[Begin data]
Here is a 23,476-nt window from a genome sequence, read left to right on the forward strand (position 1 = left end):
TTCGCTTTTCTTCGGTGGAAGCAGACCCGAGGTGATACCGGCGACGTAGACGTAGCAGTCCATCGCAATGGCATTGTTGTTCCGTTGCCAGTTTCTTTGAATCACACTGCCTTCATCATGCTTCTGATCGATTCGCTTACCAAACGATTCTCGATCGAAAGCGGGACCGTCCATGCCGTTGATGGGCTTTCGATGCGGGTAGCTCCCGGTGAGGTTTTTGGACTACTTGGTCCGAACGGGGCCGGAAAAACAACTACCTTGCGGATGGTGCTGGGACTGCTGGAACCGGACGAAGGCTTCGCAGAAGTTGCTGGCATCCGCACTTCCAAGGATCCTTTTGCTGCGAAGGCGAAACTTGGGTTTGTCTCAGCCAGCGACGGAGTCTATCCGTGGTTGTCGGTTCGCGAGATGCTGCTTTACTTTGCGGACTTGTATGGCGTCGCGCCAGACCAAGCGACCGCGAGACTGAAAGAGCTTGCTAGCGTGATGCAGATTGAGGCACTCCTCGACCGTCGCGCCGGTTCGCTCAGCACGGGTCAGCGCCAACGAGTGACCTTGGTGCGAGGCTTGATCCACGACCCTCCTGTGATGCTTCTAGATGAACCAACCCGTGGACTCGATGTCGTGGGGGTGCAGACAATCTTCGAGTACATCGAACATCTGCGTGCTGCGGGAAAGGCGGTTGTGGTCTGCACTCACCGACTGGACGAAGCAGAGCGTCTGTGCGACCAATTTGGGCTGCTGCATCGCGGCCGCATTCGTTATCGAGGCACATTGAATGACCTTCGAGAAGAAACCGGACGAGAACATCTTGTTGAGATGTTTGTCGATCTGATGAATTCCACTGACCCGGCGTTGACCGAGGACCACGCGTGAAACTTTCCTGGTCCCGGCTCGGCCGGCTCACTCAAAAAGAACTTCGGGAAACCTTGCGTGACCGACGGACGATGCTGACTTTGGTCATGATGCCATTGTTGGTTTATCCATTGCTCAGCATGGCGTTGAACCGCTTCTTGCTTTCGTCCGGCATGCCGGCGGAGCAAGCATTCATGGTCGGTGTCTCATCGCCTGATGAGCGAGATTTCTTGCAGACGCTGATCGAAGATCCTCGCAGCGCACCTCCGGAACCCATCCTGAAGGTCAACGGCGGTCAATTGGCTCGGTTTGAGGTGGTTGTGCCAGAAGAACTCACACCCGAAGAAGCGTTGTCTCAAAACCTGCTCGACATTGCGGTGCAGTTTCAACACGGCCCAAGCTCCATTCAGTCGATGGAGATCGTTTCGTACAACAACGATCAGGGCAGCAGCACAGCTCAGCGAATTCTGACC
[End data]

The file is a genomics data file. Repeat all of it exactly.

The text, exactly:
Here is a 23,476-nt window from a genome sequence, read left to right on the forward strand (position 1 = left end):
TTCGCTTTTCTTCGGTGGAAGCAGACCCGAGGTGATACCGGCGACGTAGACGTAGCAGTCCATCGCAATGGCATTGTTGTTCCGTTGCCAGTTTCTTTGAATCACACTGCCTTCATCATGCTTCTGATCGATTCGCTTACCAAACGATTCTCGATCGAAAGCGGGACCGTCCATGCCGTTGATGGGCTTTCGATGCGGGTAGCTCCCGGTGAGGTTTTTGGACTACTTGGTCCGAACGGGGCCGGAAAAACAACTACCTTGCGGATGGTGCTGGGACTGCTGGAACCGGACGAAGGCTTCGCAGAAGTTGCTGGCATCCGCACTTCCAAGGATCCTTTTGCTGCGAAGGCGAAACTTGGGTTTGTCTCAGCCAGCGACGGAGTCTATCCGTGGTTGTCGGTTCGCGAGATGCTGCTTTACTTTGCGGACTTGTATGGCGTCGCGCCAGACCAAGCGACCGCGAGACTGAAAGAGCTTGCTAGCGTGATGCAGATTGAGGCACTCCTCGACCGTCGCGCCGGTTCGCTCAGCACGGGTCAGCGCCAACGAGTGACCTTGGTGCGAGGCTTGATCCACGACCCTCCTGTGATGCTTCTAGATGAACCAACCCGTGGACTCGATGTCGTGGGGGTGCAGACAATCTTCGAGTACATCGAACATCTGCGTGCTGCGGGAAAGGCGGTTGTGGTCTGCACTCACCGACTGGACGAAGCAGAGCGTCTGTGCGACCAATTTGGGCTGCTGCATCGCGGCCGCATTCGTTATCGAGGCACATTGAATGACCTTCGAGAAGAAACCGGACGAGAACATCTTGTTGAGATGTTTGTCGATCTGATGAATTCCACTGACCCGGCGTTGACCGAGGACCACGCGTGAAACTTTCCTGGTCCCGGCTCGGCCGGCTCACTCAAAAAGAACTTCGGGAAACCTTGCGTGACCGACGGACGATGCTGACTTTGGTCATGATGCCATTGTTGGTTTATCCATTGCTCAGCATGGCGTTGAACCGCTTCTTGCTTTCGTCCGGCATGCCGGCGGAGCAAGCATTCATGGTCGGTGTCTCATCGCCTGATGAGCGAGATTTCTTGCAGACGCTGATCGAAGATCCTCGCAGCGCACCTCCGGAACCCATCCTGAAGGTCAACGGCGGTCAATTGGCTCGGTTTGAGGTGGTTGTGCCAGAAGAACTCACACCCGAAGAAGCGTTGTCTCAAAACCTGCTCGACATTGCGGTGCAGTTTCAACACGGCCCAAGCTCCATTCAGTCGATGGAGATCGTTTCGTACAACAACGATCAGGGCAGCAGCACAGCTCAGCGAATTCTGACC